Indian Creek grad Wise has found new lane as a coach

After seven months in Florida back in 2017, Katie Wise was at a crossroads. She had re-injured the same hamstring that forced her to miss her senior season of track at Indiana State; this time, it meant the end of what she had hoped would be a professional career.

The 2012 Indian Creek alumna, who graduated from ISU in December 2016 with a degree in elementary education, returned home and started working as a volunteer coach at Marian University; she has since landed a full-time position on the Knights’ staff as an assistant coach. She works with the men’s and women’s sprinters and helps with the team’s recruiting efforts.

“I knew I always wanted to coach,” Wise said. “I just thought I was going to teach elementary and then be a high school coach; that was my goal. I thought I was going to be down in Florida for eight years, 10 years … and get into teaching then. Obviously, it didn’t go as planned.”

Wise had plenty of reason to believe she had a longer future in running. As a junior at Indian Creek, she was the 2011 state champion in the 100-meter dash, posting a time of 11.91 seconds; her efforts helped the Braves place 16th as a team. She then went on to qualify for the NCAA indoor and outdoor meets as a member of the Sycamores, earning indoor first team All-America honors as a sophomore by placing fifth in the 60-meter dash.

She was a second team All-American during the 2014 and 2015 outdoor seasons and had big plans for her fourth and final year after dropping her times from 11.91 to 11.15 seconds in the 100 meters and 24.50 to 23.06 in the 200 — but Wise tore a hamstring during the first meet of her senior season, then tried to come back too soon and wound up missing the entire year.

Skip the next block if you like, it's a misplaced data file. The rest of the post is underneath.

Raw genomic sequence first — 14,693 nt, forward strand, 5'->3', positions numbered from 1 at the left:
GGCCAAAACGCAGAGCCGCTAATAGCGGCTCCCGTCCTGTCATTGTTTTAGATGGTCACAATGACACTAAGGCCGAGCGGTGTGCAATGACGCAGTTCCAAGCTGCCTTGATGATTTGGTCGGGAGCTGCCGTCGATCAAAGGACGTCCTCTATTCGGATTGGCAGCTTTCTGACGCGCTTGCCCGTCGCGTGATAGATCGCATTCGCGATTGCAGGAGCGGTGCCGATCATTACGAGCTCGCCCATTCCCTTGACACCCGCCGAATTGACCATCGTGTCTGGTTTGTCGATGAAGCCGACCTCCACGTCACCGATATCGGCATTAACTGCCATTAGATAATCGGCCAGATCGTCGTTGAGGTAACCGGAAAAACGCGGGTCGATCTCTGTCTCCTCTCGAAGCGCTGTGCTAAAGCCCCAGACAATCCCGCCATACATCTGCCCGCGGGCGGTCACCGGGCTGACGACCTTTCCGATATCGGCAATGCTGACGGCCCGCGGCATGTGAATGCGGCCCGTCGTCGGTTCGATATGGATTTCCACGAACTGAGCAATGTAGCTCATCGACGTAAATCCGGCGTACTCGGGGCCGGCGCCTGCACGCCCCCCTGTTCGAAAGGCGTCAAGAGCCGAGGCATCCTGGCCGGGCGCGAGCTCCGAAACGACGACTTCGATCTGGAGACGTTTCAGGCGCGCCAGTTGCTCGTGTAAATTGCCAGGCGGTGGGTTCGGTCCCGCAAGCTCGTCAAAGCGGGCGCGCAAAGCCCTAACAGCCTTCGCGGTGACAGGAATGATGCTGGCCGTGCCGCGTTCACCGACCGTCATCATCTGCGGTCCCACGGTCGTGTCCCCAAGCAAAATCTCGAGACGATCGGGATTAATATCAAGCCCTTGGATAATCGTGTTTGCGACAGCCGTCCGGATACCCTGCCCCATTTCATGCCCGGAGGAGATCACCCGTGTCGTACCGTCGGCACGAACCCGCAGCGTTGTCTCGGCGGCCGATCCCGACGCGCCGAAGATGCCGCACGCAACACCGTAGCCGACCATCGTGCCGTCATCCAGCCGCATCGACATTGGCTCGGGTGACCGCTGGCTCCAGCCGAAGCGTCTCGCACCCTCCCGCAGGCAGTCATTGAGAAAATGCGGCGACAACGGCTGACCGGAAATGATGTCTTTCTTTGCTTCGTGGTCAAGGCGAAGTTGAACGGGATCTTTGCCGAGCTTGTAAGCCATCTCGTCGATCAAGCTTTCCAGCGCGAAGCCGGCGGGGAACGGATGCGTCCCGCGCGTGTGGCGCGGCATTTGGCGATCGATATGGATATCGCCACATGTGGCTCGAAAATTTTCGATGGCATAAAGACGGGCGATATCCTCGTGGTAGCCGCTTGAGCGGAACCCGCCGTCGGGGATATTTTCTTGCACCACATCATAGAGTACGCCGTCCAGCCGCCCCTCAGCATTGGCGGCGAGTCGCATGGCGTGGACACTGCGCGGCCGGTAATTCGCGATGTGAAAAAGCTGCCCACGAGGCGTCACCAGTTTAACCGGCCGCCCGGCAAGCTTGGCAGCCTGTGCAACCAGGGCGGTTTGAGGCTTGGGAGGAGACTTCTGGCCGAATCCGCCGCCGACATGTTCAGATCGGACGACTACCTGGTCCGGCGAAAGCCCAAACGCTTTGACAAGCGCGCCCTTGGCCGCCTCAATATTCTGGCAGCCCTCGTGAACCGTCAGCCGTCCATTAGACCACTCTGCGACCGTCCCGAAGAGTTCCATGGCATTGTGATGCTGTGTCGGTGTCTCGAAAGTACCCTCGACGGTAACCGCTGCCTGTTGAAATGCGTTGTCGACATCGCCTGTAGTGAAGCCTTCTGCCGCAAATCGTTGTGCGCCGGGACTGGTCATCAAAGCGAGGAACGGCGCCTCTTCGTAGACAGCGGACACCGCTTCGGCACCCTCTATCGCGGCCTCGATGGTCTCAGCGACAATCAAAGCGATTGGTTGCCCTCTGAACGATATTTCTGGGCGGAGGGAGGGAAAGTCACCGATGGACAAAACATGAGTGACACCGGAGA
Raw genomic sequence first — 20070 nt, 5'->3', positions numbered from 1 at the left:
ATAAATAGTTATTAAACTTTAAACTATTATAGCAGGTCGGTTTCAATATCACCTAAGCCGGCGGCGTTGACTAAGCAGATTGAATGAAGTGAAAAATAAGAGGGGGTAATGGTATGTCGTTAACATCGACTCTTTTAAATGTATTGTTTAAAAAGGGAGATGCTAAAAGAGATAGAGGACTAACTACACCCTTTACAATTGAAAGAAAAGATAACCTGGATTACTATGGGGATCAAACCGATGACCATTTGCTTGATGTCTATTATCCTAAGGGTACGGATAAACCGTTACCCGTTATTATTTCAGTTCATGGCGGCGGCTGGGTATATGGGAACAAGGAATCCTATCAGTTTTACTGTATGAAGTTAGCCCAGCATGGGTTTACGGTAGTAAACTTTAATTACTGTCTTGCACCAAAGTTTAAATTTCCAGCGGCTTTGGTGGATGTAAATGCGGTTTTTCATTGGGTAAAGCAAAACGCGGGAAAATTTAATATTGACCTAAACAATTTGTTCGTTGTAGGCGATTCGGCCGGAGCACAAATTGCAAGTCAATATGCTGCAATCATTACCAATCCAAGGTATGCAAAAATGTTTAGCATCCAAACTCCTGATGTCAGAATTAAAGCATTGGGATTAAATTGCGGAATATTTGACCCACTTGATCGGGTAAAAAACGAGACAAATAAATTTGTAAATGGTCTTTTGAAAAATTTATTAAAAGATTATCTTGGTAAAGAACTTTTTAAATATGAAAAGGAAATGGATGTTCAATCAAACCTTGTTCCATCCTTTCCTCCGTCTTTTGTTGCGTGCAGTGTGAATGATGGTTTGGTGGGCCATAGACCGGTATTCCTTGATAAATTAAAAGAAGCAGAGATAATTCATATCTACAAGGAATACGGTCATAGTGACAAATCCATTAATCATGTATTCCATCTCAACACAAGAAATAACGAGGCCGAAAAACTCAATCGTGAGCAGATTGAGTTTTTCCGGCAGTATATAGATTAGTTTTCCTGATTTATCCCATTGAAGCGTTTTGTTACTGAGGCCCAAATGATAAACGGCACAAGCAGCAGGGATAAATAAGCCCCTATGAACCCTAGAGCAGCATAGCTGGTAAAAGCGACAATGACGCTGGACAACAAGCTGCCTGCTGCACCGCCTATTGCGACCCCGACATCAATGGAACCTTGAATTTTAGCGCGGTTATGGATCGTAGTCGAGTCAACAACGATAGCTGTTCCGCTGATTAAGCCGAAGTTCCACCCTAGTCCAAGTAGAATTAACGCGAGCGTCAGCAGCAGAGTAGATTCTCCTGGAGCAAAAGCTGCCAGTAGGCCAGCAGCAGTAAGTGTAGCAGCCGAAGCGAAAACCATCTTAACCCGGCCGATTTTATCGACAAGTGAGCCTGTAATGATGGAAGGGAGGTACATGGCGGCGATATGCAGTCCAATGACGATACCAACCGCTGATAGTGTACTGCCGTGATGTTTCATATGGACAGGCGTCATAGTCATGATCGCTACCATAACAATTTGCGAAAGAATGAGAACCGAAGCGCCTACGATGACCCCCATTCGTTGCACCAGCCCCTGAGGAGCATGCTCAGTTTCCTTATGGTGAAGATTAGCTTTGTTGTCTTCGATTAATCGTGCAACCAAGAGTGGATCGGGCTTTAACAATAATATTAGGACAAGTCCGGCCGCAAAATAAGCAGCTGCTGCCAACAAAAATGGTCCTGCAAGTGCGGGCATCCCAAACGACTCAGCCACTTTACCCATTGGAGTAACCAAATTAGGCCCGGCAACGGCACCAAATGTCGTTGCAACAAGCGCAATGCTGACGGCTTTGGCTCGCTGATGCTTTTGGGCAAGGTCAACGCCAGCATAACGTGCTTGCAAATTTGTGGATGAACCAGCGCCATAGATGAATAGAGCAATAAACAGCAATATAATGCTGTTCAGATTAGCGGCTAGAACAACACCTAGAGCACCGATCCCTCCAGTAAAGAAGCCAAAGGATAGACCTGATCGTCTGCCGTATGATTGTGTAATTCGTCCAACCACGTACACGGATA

“Senior year didn’t happen for me, which was a major disappointment,” Wise said. “I had high goals, and I felt like I was getting to where I needed to be to break 11 seconds, to break 23 seconds.”

After graduating, Wise gave it one more go on the track, training with professional coaches in Florida. But when her hamstring failed her again, it was time to pivot to something else.

She’s happy with the lane she’s found for herself at Marian, where she’s even teaching some elective physical education courses on the side (“I’m kind of using my degree,” she said). Wise hasn’t ruled out getting a master’s degree so that she can do more teaching.

For now, she’s more than content with life as a coach, where she gets to build relationships with recruits and fine-tune the technique of other sprinters.

“Track and field’s always been a passion of mine,” Wise said. “When I found out I wasn’t going to be able to run again, I was like, ‘Track’s all I’ve known.’ I wasn’t sure what to do at that point, but once I got involved, I absolutely fell in love with the coaching aspect of it. I still get to be around the sport that I love and I get to help others be better.”